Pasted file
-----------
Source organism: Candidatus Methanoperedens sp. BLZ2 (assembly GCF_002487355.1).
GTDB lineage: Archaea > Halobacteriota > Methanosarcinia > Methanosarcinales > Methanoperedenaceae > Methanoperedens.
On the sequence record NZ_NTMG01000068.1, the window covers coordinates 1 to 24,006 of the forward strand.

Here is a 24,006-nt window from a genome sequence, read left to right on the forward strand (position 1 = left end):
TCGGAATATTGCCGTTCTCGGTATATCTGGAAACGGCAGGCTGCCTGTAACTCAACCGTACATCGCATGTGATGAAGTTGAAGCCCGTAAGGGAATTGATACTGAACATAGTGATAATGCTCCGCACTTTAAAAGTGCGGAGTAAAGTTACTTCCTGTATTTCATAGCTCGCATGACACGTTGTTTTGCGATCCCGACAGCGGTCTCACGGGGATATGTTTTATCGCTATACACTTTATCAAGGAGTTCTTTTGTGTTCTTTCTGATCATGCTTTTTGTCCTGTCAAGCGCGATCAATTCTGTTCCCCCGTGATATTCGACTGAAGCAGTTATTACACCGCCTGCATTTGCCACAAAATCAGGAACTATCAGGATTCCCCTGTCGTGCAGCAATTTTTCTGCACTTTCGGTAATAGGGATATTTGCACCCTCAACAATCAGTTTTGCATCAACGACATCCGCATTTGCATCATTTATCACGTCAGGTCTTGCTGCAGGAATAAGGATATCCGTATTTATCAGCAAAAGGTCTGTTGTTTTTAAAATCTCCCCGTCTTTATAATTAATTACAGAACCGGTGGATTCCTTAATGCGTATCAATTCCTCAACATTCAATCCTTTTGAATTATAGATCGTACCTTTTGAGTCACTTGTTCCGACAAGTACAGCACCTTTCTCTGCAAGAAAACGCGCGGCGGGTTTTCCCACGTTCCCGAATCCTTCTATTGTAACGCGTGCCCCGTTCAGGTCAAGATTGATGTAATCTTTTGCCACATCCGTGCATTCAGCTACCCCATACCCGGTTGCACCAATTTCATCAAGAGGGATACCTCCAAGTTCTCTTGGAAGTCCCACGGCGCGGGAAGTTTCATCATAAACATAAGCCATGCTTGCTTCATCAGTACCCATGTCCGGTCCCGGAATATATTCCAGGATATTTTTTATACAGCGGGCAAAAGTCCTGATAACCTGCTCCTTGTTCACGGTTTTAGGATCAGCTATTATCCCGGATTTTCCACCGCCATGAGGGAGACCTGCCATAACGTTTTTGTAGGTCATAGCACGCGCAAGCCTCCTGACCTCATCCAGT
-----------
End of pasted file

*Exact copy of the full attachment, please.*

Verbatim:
Source organism: Candidatus Methanoperedens sp. BLZ2 (assembly GCF_002487355.1).
GTDB lineage: Archaea > Halobacteriota > Methanosarcinia > Methanosarcinales > Methanoperedenaceae > Methanoperedens.
On the sequence record NZ_NTMG01000068.1, the window covers coordinates 1 to 24,006 of the forward strand.

Here is a 24,006-nt window from a genome sequence, read left to right on the forward strand (position 1 = left end):
TCGGAATATTGCCGTTCTCGGTATATCTGGAAACGGCAGGCTGCCTGTAACTCAACCGTACATCGCATGTGATGAAGTTGAAGCCCGTAAGGGAATTGATACTGAACATAGTGATAATGCTCCGCACTTTAAAAGTGCGGAGTAAAGTTACTTCCTGTATTTCATAGCTCGCATGACACGTTGTTTTGCGATCCCGACAGCGGTCTCACGGGGATATGTTTTATCGCTATACACTTTATCAAGGAGTTCTTTTGTGTTCTTTCTGATCATGCTTTTTGTCCTGTCAAGCGCGATCAATTCTGTTCCCCCGTGATATTCGACTGAAGCAGTTATTACACCGCCTGCATTTGCCACAAAATCAGGAACTATCAGGATTCCCCTGTCGTGCAGCAATTTTTCTGCACTTTCGGTAATAGGGATATTTGCACCCTCAACAATCAGTTTTGCATCAACGACATCCGCATTTGCATCATTTATCACGTCAGGTCTTGCTGCAGGAATAAGGATATCCGTATTTATCAGCAAAAGGTCTGTTGTTTTTAAAATCTCCCCGTCTTTATAATTAATTACAGAACCGGTGGATTCCTTAATGCGTATCAATTCCTCAACATTCAATCCTTTTGAATTATAGATCGTACCTTTTGAGTCACTTGTTCCGACAAGTACAGCACCTTTCTCTGCAAGAAAACGCGCGGCGGGTTTTCCCACGTTCCCGAATCCTTCTATTGTAACGCGTGCCCCGTTCAGGTCAAGATTGATGTAATCTTTTGCCACATCCGTGCATTCAGCTACCCCATACCCGGTTGCACCAATTTCATCAAGAGGGATACCTCCAAGTTCTCTTGGAAGTCCCACGGCGCGGGAAGTTTCATCATAAACATAAGCCATGCTTGCTTCATCAGTACCCATGTCCGGTCCCGGAATATATTCCAGGATATTTTTTATACAGCGGGCAAAAGTCCTGATAACCTGCTCCTTGTTCACGGTTTTAGGATCAGCTATTATCCCGGATTTTCCACCGCCATGAGGGAGACCTGCCATAACGTTTTTGTAGGTCATAGCACGCGCAAGCCTCCTGACCTCATCCAGT